While it’s true the Astros like catching prospect Max Stassi, whose Major League debut was hampered by a concussion suffered in his second career game in August, they remain relatively thin at the position. Plus, the Astros, coming off three consecutive 100-loss seasons, are at the point they need to start moving forward, which would mean hanging onto their young talent.

Castro, the former first-round pick, hit .276 with 18 home runs and 56 RBIs before missing the final month of the season with a knee injury. The Astros have said previously this year they would be open to exploring a contract extension at some point with Castro.

At the GM Meetings in Orlando, the Astros’ Jeff Luhnow said:

“I’m not surprised that there would be interest in Jason. He’s clearly one of our most valuable players. I’m never going to say someone is untouchable. But we fully expect Jason to be on our club for a long time to come. He’s reaching his peak. He was our All-Star last year. He’s a team leader.

“He had a tremendous year. He’s an athletic catcher who can hit home runs and throw runners out. Those guys don’t exist very often, so I really don’t have a lot of interest in exploring that. Like I’ve always said, I’ll listen to anything if someone wants to talk to me.”

Castro undergoes minor knee procedure

Astros All-Star catcher Jason Castro underwent a minor surgical procedure Thursday in Houston to have a cyst removed from his right knee, Astros general manager Jeff Luhnow said.

Luhnow said he expects a quick recovery from Castro and that he’ll be 100 percent ready to do his post-season workouts.

The Astros announced Tuesday afternoon Castro was being placed on the 15-day disabled list due to discomfort in his right knee and will not appear in a game for the remainder of the season. He had played in only two games since aggravating his knee Sept. 2.

Castro had a cyst in his right knee drained Sept. 3, one day after fouling a ball off the knee, and started consecutive games at designated hitter on Sept. 6-7 in Oakland, going 0-for-9. He later admitted he came back too soon and hasn’t played since.

Castro missed the entire 2011 season after injuring his right knee in Spring Training of that year and having to undergo surgery to repair the anterior cruciate ligament. He played in 87 games last year, but was on the DL twice for fluid in the knee.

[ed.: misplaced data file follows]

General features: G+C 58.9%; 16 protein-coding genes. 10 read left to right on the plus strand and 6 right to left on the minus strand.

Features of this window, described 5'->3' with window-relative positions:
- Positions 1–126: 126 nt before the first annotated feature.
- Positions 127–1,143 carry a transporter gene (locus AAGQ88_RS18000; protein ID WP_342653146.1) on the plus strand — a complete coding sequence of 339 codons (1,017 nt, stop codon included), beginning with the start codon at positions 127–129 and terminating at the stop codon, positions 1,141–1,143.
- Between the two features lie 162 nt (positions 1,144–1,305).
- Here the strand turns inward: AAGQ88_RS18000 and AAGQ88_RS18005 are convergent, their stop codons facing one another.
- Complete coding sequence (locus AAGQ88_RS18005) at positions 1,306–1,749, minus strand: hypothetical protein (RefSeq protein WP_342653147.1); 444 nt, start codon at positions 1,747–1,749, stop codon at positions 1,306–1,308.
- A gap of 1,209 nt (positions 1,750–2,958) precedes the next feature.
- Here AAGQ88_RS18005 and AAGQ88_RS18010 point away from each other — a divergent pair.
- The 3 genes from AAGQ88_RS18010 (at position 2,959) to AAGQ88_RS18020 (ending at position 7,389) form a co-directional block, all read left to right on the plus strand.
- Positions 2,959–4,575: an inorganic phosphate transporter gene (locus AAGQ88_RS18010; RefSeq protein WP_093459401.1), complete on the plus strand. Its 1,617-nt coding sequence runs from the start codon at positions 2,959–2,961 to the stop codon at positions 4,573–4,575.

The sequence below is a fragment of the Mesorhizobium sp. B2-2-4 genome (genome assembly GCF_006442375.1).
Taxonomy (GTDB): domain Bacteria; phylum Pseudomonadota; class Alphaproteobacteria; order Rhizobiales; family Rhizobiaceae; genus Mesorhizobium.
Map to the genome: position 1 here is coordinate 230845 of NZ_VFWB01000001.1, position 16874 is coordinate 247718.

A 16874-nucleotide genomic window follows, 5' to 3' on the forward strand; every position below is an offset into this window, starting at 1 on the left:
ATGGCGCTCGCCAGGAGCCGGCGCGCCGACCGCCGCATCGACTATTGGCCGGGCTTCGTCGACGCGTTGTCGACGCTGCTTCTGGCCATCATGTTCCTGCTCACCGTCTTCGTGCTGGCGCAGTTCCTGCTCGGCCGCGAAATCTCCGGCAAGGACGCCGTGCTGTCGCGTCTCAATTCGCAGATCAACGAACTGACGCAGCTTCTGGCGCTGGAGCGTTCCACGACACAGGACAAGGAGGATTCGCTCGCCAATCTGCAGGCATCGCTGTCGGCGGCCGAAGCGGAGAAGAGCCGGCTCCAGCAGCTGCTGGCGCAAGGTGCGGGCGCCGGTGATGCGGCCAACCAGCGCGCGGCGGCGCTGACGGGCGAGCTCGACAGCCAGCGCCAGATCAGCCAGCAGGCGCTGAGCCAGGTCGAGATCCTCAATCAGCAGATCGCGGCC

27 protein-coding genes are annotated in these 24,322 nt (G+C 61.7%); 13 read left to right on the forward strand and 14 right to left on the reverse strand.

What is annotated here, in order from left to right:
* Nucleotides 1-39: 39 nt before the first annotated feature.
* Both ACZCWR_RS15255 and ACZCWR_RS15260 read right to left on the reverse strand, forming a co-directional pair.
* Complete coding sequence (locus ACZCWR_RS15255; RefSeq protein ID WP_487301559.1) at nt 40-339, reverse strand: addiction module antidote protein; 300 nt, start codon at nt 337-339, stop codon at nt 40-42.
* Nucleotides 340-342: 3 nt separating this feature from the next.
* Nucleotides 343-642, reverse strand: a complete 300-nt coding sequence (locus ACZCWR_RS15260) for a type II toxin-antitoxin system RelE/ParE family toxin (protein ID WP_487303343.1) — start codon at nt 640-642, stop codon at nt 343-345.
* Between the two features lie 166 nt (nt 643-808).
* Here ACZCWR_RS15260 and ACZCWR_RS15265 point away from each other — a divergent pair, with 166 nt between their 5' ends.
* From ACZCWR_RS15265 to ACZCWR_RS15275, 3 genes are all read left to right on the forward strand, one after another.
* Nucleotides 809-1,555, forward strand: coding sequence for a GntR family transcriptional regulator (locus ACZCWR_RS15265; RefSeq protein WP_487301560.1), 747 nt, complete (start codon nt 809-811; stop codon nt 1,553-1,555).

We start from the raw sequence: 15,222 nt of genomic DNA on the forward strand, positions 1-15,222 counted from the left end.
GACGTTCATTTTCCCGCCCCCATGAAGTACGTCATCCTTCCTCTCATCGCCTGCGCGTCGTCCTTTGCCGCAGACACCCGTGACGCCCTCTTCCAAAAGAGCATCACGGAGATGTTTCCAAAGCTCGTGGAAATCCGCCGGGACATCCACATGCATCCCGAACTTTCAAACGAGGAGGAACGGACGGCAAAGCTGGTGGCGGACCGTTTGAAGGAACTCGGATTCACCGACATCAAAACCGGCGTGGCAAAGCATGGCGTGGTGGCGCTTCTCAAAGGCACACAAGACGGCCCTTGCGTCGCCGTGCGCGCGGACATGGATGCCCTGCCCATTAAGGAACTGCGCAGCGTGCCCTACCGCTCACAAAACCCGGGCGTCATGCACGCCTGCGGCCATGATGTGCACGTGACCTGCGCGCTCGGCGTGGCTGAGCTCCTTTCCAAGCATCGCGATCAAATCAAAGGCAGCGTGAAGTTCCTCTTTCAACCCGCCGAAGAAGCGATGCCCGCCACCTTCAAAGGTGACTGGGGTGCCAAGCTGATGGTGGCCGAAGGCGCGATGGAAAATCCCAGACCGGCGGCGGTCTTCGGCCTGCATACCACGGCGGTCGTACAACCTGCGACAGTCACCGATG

This year was a breakout season for Castro, a two-time American League Player of the Week and the first Astros player to represent the AL in the All-Star Game.  He hit .276 in 120 games with 35 doubles, 18 homers and 56 RBIs with a .485 slugging percentage, setting career highs in every offensive category except triples.

Castro and backup Carlos Corporan were the only catchers on the roster for most of the season until a rash of injuries at the position. Corporan suffered a concussion on Aug. 19 and went on the disabled list. He was replaced by Minor League call-up Max Stassi, who himself suffered a concussion two days later in only his second game in the Major Leagues.

The Astros were forced to call up 11-year Minor League veteran Cody Clark and trade for Matt Pagnozzi to provide some depth at catcher. Corporan returned to action only recently, and Stassi is expected to join the team Monday in Arlington following a rehab stint during instructional league this weekend in Kissimmee, Fla.

Astros shut down Castro for final 12 games

The Astros announced Tuesday afternoon All-Star catcher Jason Castro was being placed on the 15-day disabled list due to discomfort in his right knee and will not appear in a game for the remainder of the season. He had played in only two games since aggravating his knee Sept. 2.